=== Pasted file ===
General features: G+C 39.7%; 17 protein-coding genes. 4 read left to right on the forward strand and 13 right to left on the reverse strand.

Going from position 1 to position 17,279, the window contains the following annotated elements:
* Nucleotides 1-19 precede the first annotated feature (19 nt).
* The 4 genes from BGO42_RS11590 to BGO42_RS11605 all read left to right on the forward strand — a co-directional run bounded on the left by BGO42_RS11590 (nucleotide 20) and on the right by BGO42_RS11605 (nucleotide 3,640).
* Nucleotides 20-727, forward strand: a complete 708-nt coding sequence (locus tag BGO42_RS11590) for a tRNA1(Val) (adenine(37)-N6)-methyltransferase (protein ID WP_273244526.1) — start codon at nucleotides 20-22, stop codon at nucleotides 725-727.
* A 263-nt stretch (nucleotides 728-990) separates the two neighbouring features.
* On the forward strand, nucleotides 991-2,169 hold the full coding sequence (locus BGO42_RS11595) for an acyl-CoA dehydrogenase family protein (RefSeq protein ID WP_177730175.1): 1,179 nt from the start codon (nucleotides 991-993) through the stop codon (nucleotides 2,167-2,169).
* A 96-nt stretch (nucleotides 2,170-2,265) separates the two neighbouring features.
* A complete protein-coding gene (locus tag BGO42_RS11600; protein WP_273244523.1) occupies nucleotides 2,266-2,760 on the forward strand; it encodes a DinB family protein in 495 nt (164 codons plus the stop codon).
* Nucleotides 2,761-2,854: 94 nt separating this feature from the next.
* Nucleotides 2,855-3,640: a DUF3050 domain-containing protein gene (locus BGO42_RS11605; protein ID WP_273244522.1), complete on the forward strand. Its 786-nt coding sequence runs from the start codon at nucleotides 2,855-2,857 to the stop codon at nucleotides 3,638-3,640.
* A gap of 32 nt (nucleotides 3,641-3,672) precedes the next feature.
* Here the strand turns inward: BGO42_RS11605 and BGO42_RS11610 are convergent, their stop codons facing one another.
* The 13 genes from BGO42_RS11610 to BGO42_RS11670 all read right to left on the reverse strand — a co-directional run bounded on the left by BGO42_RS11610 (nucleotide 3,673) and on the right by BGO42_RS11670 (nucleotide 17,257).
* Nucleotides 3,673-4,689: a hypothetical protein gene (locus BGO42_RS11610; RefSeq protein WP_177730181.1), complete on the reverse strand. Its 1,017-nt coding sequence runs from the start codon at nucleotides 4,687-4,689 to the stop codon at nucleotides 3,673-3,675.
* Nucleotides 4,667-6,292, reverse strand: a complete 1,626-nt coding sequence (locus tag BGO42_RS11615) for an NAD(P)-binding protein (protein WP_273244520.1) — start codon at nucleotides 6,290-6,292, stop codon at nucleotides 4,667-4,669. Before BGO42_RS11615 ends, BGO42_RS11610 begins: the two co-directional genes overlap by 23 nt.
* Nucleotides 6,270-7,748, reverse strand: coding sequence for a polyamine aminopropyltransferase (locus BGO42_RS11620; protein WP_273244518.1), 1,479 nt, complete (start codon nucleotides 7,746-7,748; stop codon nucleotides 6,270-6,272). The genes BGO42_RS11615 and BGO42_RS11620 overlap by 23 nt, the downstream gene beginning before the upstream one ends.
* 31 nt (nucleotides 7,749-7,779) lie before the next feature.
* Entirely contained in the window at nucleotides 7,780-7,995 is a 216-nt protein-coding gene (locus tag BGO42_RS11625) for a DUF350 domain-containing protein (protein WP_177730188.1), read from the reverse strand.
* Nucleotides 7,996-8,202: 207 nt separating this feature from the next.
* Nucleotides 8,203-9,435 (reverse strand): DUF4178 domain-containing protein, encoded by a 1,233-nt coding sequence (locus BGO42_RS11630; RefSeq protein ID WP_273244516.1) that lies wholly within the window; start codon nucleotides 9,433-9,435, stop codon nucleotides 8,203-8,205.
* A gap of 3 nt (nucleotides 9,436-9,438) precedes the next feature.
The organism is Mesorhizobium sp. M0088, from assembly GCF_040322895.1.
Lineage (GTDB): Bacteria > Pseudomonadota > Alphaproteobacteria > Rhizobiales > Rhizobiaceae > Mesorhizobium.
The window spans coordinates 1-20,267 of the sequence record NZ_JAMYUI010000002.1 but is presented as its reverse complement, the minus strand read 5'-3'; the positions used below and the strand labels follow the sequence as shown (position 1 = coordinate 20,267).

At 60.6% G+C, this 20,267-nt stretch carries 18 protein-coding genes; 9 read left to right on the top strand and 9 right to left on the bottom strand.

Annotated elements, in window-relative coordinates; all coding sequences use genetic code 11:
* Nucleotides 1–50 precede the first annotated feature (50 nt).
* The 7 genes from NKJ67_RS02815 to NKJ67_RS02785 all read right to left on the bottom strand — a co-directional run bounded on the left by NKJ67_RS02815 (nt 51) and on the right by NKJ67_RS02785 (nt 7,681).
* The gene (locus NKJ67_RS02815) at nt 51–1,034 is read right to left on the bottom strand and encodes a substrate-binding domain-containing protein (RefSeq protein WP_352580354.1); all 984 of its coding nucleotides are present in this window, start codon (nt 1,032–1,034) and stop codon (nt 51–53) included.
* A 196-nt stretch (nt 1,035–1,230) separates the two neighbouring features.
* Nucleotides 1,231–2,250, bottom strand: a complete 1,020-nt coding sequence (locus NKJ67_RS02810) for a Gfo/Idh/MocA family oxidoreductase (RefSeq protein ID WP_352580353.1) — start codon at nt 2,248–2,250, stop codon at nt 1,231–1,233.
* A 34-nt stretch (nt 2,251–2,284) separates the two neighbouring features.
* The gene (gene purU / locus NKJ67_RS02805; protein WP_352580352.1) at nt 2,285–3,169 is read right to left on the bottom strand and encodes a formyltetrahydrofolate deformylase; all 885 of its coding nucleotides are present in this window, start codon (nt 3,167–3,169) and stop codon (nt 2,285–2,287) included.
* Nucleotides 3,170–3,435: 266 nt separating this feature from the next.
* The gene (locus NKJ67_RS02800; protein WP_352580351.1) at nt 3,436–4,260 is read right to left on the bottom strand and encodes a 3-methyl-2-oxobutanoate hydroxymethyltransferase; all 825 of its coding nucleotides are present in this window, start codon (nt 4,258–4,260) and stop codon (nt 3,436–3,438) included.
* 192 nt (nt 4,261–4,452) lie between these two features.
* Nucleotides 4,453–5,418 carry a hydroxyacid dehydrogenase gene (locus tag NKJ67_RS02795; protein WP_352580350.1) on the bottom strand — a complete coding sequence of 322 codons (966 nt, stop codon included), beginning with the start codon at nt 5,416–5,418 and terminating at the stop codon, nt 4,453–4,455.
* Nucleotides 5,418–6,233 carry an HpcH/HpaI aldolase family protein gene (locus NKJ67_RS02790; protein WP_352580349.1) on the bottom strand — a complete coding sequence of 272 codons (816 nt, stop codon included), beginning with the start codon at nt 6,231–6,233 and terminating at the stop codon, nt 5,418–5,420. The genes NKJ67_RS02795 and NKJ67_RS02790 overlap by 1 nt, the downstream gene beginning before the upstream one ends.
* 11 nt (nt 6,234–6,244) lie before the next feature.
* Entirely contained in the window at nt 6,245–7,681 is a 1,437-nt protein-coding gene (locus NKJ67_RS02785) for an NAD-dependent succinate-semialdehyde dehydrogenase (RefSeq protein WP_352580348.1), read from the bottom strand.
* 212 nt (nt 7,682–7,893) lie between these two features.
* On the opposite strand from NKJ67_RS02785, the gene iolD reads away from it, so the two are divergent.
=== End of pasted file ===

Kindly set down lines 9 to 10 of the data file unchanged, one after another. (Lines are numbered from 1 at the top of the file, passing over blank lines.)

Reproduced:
* A complete protein-coding gene (locus tag BGO42_RS11600; protein WP_273244523.1) occupies nucleotides 2,266-2,760 on the forward strand; it encodes a DinB family protein in 495 nt (164 codons plus the stop codon).
* Nucleotides 2,761-2,854: 94 nt separating this feature from the next.